Thought you might want to see what the storm looked like from here. Let me note that this is a pretty minor situation - the farms in the valley that we rely most heavily on lost *all* of their crops - the whole thing was swept away by the storm.
Still, I admit, I broke into the chocolate the first time I saw my garden under the water.
You can see my poor flattened corn up there and a few cheerful echinacea flowers that at least for now have survived the flood. The back beds are wetland native herbs and plants - they at least will probably make it.
You can see the raging torrent that our creek became (it is normally a quiet little stream) - at its peak, that was about 8 feet from the house (normally a lot further). Also see the honey locust that landed right behind the back bedroom.
There's the locust and a glimpse of the lake that formed on our backyard pasture.
And here's the other big downed tree, right in front of the buck barn:
All in all, it wasn't so bad - our farm will lose a lot of our late season herb crops, many of the flowers we had intended for our friends and our self-provisioning vegetables - some were already put away, of course, but a lot weren't, and most of it is toast. It will cost us some money and time in repairs, but we, the livestock and the house are safe, and we can go forward. If you want to see more of how this was for some others, Kathy McMahon has a great post about her experience with pictures from Central Massachusetts.
The farms in the Schoharie Valley, down the hill from us, however, and others in the Hudson, Catskills and along the Mohawk weren't so lucky - many of them lost *ALL* their crops, and some lost buildings as well. For those of us in this region, please remember and help your local farmers anyway you can - most of them will struggle to rebuild after this disaster and to go forward. I'm working on brainstorming some kind of organized response for Northeastern small farmers struggling with Hurricane Irene's damage, and welcome suggestions if you have them for how to help!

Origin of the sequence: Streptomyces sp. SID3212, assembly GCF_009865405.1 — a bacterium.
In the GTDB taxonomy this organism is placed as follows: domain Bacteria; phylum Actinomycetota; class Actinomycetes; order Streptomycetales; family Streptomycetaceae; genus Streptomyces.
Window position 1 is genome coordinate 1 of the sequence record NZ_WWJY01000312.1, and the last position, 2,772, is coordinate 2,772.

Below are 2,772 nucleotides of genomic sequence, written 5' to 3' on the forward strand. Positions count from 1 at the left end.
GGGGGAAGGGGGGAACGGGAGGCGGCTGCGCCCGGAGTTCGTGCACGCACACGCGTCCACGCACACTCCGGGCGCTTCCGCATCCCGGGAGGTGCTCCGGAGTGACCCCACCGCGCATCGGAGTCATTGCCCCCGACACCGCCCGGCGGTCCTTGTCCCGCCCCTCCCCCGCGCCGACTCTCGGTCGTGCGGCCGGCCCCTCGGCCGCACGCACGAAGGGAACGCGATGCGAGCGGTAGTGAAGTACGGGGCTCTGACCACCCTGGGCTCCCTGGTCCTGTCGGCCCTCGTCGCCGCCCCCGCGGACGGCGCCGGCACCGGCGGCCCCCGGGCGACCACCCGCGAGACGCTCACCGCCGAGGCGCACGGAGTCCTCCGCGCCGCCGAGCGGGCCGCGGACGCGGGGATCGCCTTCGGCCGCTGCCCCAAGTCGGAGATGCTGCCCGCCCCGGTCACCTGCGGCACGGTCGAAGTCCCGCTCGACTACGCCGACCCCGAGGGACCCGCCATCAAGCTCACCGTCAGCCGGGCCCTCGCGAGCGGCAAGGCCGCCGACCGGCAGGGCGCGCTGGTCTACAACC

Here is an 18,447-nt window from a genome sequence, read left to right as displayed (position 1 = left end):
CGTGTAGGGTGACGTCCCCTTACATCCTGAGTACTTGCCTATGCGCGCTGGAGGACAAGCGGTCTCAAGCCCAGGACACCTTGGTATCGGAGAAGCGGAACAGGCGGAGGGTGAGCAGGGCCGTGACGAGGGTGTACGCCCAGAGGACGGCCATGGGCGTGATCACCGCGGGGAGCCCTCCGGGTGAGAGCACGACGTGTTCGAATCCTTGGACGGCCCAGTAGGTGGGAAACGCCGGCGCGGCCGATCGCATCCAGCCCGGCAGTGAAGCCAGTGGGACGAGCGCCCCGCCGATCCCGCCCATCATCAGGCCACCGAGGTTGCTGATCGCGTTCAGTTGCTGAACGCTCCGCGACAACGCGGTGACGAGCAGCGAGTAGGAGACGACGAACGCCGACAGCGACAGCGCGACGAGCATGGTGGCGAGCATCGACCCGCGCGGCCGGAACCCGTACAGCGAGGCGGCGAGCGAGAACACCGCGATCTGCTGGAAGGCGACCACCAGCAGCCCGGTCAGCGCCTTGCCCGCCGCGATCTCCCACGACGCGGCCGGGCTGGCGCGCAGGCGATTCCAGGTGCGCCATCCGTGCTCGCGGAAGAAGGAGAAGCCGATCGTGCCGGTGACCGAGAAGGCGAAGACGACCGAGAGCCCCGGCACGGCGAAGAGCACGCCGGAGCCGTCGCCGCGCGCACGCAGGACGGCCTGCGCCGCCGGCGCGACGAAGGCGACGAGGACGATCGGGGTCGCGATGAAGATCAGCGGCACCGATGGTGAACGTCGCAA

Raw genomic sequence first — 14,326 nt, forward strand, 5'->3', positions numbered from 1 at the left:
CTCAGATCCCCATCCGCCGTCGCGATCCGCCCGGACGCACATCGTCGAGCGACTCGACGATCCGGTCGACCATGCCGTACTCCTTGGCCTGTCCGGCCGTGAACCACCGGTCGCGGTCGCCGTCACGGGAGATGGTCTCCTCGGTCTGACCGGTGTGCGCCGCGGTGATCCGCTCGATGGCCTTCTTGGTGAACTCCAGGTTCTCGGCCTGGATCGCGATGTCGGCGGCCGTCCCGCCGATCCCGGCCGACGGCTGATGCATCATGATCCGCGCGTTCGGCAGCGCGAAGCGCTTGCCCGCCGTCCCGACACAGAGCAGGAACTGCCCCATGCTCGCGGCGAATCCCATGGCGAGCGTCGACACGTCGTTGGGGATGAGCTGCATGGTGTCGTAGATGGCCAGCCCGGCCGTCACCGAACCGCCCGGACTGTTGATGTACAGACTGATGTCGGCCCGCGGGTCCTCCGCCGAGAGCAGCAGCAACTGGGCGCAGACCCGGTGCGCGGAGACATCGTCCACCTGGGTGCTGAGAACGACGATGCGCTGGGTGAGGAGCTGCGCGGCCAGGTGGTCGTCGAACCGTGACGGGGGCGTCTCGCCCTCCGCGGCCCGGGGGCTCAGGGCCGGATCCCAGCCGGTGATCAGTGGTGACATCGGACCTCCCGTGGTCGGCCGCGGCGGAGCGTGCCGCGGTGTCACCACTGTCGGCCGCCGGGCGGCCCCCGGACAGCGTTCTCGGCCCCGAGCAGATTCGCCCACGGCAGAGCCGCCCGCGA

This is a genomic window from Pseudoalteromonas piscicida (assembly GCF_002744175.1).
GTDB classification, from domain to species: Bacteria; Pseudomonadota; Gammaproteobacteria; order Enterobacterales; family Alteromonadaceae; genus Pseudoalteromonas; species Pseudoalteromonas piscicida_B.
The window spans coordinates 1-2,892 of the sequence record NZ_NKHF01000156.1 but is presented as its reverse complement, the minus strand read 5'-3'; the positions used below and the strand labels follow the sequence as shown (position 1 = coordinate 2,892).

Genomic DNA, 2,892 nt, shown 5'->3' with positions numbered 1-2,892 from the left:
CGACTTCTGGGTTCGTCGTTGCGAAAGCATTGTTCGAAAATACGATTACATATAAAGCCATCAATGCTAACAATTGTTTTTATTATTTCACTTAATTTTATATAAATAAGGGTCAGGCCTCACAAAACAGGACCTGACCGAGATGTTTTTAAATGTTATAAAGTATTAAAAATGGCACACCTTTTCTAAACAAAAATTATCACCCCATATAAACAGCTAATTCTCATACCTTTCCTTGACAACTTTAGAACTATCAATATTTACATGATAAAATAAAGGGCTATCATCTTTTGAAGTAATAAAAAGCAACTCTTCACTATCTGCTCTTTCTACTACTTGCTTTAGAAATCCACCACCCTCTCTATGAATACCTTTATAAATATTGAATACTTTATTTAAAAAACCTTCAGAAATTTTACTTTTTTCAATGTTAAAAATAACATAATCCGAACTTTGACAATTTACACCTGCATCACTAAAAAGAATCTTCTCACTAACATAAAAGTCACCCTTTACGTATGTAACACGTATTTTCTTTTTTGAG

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hiya; been doing a little more digging regarding the program we benefited from in 2008- it was harder to dig out than I thought; apparently it was really a one-time fund raising effort; by the IATP:
At a January reception in Minneapolis, the Sow the Seeds Fund celebrated an effort that donated $383,900 to 31 farms in Minnesota, Wisconsin and Iowa that were damaged by massive storms in August 2007."
I got $5k for a replacement walking tractor; no strings, 1 page of questions to fill out to apply. They saved a lot of butts; and it was focused on small sustainable farmers.
they might be able to tell you how they pulled it off- and they're great networkers; likely have connections in your region they might share.
We got so lucky here, Sharon. While the Connecticut River is the highest I can recall seeing it, *we* had clusters of oak leaves and some twigs on the ground. Oh, and the barn floor is squishy. Aside from that, nada. Even my corn is still upright and happy. I'm very sorry for your losses - at least once my doggone fence is finished, I can provide some cash for you when I bring my goats home. Will keep you posted....
I am hoping that many of the 'lost' crops come through with at least a partial yield.
I assume you are right, that economically anything that might survive to harvest is useless, it won't cover expenses. But I still hope . .
I only find very piecemeal news about farmer impacts from Irene but it is very thought provoking -- and almost all of it relates to small farmers.
One of the farmers we patronize just emailed that many of their neighbors had their feed crops flattened and friends of theirs in New England/NY area were dumping milk because the trucks couldn't get in and had lost not only buildings and crops but also cows due to a dam failure.